Photograph by Abe Goodale
Photograph by Abe Goodale
Photograph by Abe Goodale
Photograph by Abe Goodale
Photograph by Abe Goodale
Photograph by Abe Goodale
Photograph by Abe Goodale

Homeopathy in India: Applied Indian Psychology

Sankaran and his Bombay colleagues have been developing a new method of Homoeopathic case taking. I find it interesting that what they are promoting is very much in following with the Indian Psychology of Yoga.

They are suggesting we watch the hand gestures and physical movements of the patient to lead us to the underlying sensation experienced. Deeply listening as the patient describes his chief complaint, we discern the energy of the client. When there is energy, there will be movement in the body. This movement indicates a sensation. The sensation expresses the most peculiar symptom, which subsequently reflects the deeper internal state of the client. When we are in distress or a time of crisis, the inner sensation is most available.

There is a non-human stranger within us, that has been there for so long that we begin to believe it is real. But, the song of this stranger is coming from a source that is not human in nature and does not belong in our human form. The disease is this non-human specific element - this plant, animal, mineral or imponderable that is displaced in the human. The essence of this non-human element mirrors the remedy that is needed for its release. The Homoeopath needs to hear the language from that other source. Pure observation and unprejudiced inquiry has to be the process. It's much like mindfulness meditation.

Sankaran goes on to say that at the core of every individual is complete nonsense - this is the disease - and is described as a sensation. This premise is confirmed in the article entitled The Evolution of Consciousness (1998), which states that in yoga or Indian psychology "there is an underlying consciousness which is trying to free itself from the confines of the mind. Consciousness is trapped in matter or some refinement of it, but constantly exerts a pressure to escape." The yoga asanas are named after animals, plants and mineral kingdom elements, reminding us of the human - environmental connection or perhaps this non-human song within.

The story, emotional expression or delusion of the patient will not lead us as directly to this sensation. However the fears and dreams of the patient can act as bypasses to lead us to the sensations. The sensations that arise will be inter-related. There is no negative or positive, just the sensation and it will be expressed at both ends of the poles of expression. In fact, to have the sensation expressed in its opposite is a confirmation of the sincerity of the sensation. Since all remedies have this polarity, so will the sensations that represent it.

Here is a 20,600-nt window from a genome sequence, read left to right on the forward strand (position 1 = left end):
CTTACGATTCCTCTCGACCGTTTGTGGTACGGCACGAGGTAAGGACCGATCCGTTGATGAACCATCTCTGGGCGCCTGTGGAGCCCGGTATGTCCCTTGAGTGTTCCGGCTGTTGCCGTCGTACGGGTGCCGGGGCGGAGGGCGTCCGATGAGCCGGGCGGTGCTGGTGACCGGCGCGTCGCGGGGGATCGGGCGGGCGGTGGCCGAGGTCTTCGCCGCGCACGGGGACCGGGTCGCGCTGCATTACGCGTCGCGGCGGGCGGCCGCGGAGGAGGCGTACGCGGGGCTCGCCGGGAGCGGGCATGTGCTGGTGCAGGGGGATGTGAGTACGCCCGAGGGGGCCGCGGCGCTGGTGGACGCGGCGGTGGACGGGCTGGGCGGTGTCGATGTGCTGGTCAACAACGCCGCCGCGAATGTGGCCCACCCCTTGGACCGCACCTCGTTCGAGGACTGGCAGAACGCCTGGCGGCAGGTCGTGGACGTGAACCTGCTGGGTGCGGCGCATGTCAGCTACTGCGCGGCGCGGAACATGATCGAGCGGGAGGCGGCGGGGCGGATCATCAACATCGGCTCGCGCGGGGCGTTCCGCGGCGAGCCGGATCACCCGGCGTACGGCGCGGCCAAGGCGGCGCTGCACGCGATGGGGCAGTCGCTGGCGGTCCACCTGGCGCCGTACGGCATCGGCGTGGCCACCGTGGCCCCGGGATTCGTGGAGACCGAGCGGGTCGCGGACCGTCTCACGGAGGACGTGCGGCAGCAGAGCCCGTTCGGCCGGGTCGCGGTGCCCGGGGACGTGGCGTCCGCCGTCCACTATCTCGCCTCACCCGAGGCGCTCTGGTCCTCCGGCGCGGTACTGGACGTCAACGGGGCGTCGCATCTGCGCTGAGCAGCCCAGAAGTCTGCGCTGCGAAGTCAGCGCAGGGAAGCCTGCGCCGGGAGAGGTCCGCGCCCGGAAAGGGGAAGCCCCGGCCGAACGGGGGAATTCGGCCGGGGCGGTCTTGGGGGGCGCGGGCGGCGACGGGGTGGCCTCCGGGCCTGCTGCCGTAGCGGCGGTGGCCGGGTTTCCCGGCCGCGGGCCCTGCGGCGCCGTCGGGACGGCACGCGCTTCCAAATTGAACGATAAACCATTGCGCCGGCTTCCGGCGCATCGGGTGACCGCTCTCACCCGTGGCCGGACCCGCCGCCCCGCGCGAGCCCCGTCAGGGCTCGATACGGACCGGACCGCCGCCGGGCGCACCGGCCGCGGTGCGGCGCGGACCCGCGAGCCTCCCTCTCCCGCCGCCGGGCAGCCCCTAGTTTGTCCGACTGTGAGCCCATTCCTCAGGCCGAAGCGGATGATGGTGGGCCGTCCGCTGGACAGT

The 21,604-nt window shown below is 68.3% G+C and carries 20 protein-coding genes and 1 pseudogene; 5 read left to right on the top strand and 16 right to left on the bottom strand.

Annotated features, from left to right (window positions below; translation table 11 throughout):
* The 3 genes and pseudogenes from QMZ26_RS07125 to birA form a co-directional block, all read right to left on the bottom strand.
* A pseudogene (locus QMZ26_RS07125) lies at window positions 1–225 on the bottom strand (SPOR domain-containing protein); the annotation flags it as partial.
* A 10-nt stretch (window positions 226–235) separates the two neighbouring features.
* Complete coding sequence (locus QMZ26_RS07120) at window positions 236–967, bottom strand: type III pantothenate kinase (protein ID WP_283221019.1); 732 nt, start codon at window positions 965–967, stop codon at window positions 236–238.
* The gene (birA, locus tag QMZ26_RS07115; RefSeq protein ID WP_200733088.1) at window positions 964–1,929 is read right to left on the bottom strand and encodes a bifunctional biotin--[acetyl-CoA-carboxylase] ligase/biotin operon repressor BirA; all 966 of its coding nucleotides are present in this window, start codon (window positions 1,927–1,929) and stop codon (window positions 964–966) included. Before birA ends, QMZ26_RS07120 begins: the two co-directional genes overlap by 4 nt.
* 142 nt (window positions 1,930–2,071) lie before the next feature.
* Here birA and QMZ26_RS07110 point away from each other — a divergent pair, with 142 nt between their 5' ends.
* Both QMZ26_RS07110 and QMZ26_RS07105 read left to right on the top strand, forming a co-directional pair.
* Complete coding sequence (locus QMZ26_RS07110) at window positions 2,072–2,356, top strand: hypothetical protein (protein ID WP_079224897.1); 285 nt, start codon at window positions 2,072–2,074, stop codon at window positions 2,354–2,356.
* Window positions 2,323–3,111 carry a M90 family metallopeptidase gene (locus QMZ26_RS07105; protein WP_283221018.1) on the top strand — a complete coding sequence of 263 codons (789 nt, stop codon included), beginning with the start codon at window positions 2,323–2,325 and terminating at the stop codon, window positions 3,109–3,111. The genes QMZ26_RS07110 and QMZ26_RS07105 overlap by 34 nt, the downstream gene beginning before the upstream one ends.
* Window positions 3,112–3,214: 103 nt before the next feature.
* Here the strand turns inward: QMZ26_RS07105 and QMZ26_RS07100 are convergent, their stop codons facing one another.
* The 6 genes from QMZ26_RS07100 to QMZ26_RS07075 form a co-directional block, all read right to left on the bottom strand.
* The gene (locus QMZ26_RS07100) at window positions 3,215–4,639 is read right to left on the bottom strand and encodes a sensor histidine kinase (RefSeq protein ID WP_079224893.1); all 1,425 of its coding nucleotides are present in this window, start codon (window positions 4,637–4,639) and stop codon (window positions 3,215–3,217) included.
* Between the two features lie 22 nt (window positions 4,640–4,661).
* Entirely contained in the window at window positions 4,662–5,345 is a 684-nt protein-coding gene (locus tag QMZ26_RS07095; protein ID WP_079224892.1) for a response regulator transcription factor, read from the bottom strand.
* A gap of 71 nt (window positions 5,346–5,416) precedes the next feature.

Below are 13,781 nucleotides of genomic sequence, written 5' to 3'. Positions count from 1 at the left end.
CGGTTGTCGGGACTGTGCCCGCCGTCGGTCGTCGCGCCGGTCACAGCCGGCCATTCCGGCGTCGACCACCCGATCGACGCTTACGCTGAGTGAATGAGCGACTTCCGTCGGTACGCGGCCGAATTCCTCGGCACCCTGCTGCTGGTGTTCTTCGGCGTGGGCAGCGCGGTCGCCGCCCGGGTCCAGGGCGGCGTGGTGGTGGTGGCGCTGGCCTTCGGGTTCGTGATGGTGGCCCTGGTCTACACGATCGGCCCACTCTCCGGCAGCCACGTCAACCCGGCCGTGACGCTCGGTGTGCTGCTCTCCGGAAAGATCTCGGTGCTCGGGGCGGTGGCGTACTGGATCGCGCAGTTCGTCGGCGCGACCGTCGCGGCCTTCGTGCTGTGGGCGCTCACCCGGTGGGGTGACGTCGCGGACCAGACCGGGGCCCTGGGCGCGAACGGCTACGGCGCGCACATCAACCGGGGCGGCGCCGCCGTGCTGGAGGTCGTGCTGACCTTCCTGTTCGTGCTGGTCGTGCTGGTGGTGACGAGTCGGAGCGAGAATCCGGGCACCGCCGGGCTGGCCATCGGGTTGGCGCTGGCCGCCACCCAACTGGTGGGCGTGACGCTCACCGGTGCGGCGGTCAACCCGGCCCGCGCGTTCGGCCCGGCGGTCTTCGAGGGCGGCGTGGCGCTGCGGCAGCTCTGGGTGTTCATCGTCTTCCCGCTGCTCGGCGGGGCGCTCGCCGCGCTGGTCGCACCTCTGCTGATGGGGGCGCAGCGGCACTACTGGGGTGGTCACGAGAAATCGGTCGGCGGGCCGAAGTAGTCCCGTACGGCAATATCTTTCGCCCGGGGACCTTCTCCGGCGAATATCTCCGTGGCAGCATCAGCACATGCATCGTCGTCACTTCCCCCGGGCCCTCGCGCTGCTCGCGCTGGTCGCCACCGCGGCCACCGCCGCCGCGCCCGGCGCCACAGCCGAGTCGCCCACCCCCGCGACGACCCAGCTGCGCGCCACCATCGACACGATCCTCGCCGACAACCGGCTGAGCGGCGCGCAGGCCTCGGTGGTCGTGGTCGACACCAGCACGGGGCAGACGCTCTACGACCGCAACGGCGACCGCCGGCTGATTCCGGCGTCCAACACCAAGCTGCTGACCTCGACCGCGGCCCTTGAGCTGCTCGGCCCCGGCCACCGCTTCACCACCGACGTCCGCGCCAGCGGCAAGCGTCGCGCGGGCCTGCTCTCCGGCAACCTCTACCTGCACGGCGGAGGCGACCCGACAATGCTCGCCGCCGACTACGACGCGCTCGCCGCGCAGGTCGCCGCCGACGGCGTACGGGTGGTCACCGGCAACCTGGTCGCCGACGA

In the article entitled Yoga Path (2003), it mentions that "Indian psychology - yoga - can be considered empirical in the original sense of the word: it is based on immediate experience." By following the very present moment of experience for the patient, we are led to the internal state. Rather than staying in the mind, or the emotions, we are asking the client to move into the subconscious by describing their sensations. Swami Rama (1998) says, "When sensory experience is suspended, the mind is cleared so that material arising from the unconscious can be more clearly observed." The practitioner is to be in complete blankness, unprejudiced but inquiring and receiving the client in the moment. This gives the patient space to move inward, also away from the mind, and thereby externalize the moment of his internal state.

Notice what the client is doing again and again - what is the repetitive pattern? If there are repetitive phrases, hand gestures, facial grimaces, use these as an entry point to bring the inquiry deeper. It is merely a distraction to let the patient go into logic or intellect. Ask the patient to tell more about the gesture, to describe the sensation, what about the repetitive pattern. This increases the patient's awareness of his subtle expression. With the raising of consciousness, he leads the practitioner to the remedy.

Jack Kornfield (2004) suggests that " The best therapy, like the best meditation practice, uses awareness to heal the heart and is concerned not so much with our stories, as with fear and attachment and their release, and with bringing mindfulness to areas of delusion, grasping and unnecessary suffering."

The Bombay method poses a radical shift in case taking, tapping into the unconscious as expressed through the body. It is a truly holistic, mind-body approach. From the cases reviewed, it appears extremely effective, and it seems to be based on the wisdom of the very culture from which is originates.

"For an idea that does not at first seem insane, there is no hope." (Albert Einstein)


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